Interview: Jeffrey Donaldson

What impact is Brexit expected to have on trade between the UK and Egypt?

JEFFREY DONALDSON: The UK remains open for business; we are the same outward-looking, globally minded, big-thinking country we have always been. In 2016/17 the UK represented 41% of total foreign direct investment (FDI) inflows into Egypt.

This decade alone, UK companies have invested $43bn in Egypt and bilateral trade is going from strength to strength. The UK is working closely with the Egyptian government in order to ensure our strong trade and investment links and our trade terms remain unaffected by Brexit, and to improve these links in the future. In the coming years we aim to increase our bilateral trade with Egypt in goods and services, which is already £3bn.

As a first step, we are working to transition the EU-Egypt Association Agreement, ensuring continuity of our trading relationship. There is a real opportunity to boost economic links as the UK and Egypt both embark on projects of national renewal, and we have seen considerable interest in strengthening trade and investment ties.

This year, the largest UK trade delegation in 20 years joined me on a visit to Egypt. Companies with an existing footprint are scaling up their investments in Egypt, and companies that are new to the market are deciding that the time is ripe to invest.

In which sectors do you see the greatest potential for UK investment in Egypt?

DONALDSON: There is a huge range of opportunities; over 1500 UK businesses are registered in Egypt across many sectors. Energy remains central, with BP alone planning to invest $14bn in the country in 2017-21. I also see great potential for UK investment to continue to grow in sectors that invest in human capital, including education and health. Investment in human capital is crucial for any country’s economic growth, and these sectors are a high priority for the Egyptian government and areas where UK has great expertise. UK companies are also sharing their skills, knowledge and expertise with their Egyptian partners in ways that benefit both parties. Building expertise leads to increased investor confidence, which is what the UK-Egyptian economic partnership is all about.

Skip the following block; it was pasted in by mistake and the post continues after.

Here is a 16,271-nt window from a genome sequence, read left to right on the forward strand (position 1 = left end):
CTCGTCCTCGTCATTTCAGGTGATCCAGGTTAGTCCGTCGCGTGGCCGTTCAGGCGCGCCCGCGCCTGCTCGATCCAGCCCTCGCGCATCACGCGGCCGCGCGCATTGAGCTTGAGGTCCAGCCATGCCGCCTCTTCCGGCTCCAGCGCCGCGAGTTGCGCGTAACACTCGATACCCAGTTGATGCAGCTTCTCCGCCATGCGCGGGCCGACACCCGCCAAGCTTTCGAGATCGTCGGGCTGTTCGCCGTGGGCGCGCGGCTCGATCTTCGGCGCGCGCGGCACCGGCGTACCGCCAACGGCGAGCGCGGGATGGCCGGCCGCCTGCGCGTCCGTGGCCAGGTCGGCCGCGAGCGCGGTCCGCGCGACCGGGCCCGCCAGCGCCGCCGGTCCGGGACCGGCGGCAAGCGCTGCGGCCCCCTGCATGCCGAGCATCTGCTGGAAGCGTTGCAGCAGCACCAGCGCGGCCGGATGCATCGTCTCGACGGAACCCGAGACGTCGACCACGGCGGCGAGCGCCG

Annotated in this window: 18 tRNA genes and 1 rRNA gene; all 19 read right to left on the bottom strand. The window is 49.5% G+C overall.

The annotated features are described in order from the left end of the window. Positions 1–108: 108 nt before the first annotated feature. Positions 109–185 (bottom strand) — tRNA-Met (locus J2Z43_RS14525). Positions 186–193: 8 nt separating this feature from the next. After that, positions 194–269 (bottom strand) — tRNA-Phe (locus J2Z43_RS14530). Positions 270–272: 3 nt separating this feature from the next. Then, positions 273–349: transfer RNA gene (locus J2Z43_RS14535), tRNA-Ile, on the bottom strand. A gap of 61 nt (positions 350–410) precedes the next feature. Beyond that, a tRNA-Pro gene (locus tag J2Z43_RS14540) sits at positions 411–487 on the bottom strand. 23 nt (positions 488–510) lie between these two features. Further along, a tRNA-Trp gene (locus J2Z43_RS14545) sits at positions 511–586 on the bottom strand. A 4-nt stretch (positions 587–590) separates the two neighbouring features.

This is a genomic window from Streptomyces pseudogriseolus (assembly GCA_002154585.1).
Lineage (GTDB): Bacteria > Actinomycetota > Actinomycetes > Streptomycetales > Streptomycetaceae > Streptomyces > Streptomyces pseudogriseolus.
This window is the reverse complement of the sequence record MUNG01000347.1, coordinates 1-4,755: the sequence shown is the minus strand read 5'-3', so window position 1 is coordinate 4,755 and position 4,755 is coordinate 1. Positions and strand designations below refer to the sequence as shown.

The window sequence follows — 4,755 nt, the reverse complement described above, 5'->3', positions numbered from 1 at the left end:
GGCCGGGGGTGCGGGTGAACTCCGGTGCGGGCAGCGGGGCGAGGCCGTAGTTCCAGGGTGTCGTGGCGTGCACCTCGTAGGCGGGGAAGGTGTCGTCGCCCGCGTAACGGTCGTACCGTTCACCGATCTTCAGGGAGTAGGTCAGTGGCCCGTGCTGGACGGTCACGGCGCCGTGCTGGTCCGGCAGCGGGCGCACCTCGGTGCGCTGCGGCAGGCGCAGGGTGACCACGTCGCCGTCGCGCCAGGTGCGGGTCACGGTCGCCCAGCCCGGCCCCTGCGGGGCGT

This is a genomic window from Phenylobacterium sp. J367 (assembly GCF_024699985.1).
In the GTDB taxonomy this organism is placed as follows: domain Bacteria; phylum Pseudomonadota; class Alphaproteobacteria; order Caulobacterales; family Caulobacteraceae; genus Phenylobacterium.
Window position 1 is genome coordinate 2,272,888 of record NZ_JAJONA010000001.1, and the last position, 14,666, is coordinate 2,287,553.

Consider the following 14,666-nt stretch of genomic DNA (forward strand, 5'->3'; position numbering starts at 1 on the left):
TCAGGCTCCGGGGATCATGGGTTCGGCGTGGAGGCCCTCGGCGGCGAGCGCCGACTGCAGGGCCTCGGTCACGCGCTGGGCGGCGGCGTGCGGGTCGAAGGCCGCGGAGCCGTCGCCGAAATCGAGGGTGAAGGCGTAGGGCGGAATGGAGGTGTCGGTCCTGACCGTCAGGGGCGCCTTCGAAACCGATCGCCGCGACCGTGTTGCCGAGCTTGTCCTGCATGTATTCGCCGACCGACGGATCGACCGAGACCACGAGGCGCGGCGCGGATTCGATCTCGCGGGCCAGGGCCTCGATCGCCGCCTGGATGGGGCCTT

How can Egypt make its business environment a more attractive destination for FDI?

DONALDSON: As of 2019 Egypt’s nominal GDP stands at $250bn, putting it in the top-three economies in Africa. Even more promising, the IMF projects the GDP growth rate will rise to 6% by 2020. There is huge potential and promise, and the UK wants Egypt to succeed as a secure, prosperous and democratic state. A key factor to make Egypt’s business climate attractive for FDI is promoting a strong Egyptian macroeconomy with functioning, accessible infrastructure. We are backing a number of infrastructure priorities, including financial support through UK Export Finance, and we have established an investment working group to address investor issues and promote new investment.

We are also currently working with the Egyptian government to build an environment where business can flourish, as they implement structural reforms to unleash the potential of the private sector to boost job creation. These reforms are supported through our £15m World Bank Trust Fund and support for informed policy-making, including reforming the costs of starting a business and improving the ease of doing business. It is crucial that reforms are deeply rooted and sustainable, and create inclusive, sustainable growth by reducing youth unemployment, integrating more women into the workforce and distributing growth across the country’s regions to build an economy that works for all Egyptians.